Legislative Session Included Significant Focus on Education

It’s fair to say the legislative session that just ended had more than its share of twists and turns. Legislation on property insurance passed. The constitutional convention didn’t. Lawmakers decided to forgo putting more than $700 million in a special savings account to spend it instead on a variety of major projects. And some issues no one ever saw coming – efforts to weaken public record laws and increase the appointing powers of the governor – generated their fair share of controversy. But in many ways, it was also a significant session for education.

The major disappointments on that front were budgetary. Last year’s $2,000 teacher stipend was carried over for another year, but it’s still not a permanent pay raise. And despite expectations that lawmakers would maintain the $24 million they had been spending on family supports for early childhood education, the funding was cut by $9 million. That was particularly discouraging given the fact that it represents a relatively small amount of money in the scheme of the full budget.

And once again, the Legislature failed to pass an updated version of the MFP, the formula that funds public schools in Louisiana. The MFP, which BESE approved and submitted to lawmakers, did not include an increase in the per-pupil amount allocated to schools. But it did propose a modest overall increase to include funding extra pay for high-performing teachers and those teaching high-demand courses, in-school tutoring, and work-based learning experiences.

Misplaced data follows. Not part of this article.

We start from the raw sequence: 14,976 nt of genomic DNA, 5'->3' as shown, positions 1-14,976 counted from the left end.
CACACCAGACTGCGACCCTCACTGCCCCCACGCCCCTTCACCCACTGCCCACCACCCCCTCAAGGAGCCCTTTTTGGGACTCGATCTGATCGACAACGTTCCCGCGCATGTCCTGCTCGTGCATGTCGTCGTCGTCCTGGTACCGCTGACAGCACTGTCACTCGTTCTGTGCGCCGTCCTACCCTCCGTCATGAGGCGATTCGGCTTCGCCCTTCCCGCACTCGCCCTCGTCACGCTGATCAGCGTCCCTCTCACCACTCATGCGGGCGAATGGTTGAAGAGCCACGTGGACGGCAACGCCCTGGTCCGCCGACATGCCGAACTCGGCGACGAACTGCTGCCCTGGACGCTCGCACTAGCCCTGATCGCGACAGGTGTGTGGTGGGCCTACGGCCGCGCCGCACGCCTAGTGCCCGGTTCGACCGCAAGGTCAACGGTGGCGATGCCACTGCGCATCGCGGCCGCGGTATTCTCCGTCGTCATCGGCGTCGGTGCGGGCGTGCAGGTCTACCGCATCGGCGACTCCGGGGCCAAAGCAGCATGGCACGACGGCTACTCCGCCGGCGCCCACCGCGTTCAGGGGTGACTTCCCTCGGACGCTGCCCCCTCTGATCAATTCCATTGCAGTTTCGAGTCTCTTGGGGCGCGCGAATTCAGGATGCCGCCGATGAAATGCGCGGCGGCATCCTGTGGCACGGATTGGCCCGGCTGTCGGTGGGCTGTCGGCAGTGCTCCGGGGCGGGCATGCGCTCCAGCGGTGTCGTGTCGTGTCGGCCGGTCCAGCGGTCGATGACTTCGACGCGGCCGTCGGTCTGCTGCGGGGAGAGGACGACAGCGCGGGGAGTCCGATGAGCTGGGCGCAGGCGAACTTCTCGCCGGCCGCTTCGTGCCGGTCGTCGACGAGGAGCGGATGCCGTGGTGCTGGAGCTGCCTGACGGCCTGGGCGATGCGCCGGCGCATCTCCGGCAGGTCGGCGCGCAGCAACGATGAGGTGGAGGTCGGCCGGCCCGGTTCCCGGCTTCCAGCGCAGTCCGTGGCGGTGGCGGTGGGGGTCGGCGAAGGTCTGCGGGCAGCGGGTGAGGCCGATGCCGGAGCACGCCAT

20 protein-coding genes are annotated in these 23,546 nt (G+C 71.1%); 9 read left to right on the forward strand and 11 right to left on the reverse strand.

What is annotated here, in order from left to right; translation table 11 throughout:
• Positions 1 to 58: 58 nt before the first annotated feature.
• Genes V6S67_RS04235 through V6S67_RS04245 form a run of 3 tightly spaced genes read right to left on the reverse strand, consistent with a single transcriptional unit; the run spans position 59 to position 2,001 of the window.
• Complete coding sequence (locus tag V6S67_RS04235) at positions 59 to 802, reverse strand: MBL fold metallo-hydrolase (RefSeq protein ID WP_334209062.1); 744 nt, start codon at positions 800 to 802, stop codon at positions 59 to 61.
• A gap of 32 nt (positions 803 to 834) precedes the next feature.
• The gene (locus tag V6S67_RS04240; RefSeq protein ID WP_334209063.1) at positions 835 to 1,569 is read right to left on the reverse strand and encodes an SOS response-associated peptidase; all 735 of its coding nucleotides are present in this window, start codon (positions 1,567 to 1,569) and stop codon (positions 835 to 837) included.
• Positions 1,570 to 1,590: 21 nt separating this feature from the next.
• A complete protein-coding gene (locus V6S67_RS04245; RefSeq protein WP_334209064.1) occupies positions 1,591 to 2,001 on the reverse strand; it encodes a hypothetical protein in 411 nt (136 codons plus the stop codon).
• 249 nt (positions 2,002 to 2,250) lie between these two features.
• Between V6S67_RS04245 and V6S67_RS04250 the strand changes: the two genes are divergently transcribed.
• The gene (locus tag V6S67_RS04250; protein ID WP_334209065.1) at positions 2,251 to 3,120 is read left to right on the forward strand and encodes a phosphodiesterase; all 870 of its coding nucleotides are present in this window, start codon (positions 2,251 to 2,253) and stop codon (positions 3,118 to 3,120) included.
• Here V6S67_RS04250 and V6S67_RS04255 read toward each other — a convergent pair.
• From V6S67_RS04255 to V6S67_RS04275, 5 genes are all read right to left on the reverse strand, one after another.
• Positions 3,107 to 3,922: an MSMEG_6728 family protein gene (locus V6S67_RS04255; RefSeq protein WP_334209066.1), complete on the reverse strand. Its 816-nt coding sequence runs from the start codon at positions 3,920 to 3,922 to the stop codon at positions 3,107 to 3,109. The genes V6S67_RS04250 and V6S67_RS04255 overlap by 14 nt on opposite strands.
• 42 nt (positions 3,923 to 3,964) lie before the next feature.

Still, there were a number of policy accomplishments, both large and small, that add up to a significant session for education.

School Choice

One of the biggest bills of the entire session (SB 313) dealt with creating special Education Savings Accounts for families that would allow them to use public dollars to send their children to private schools. The original ESA bill was both expansive and expensive. The version that finally passed was reined in quite a bit. It placed more emphasis on students with special needs and families with low-to-moderate incomes, removed a three-year timeline for phase-in, and left it up to BESE to develop many of the rules for the program and how much families would receive if the Legislature decides to appropriate funding for the program in the future

Another education choice bill (SB 38) removed some obstacles for families seeking access to courses not available in their particular school and broadened the choices that would be available to them.

Charter Schools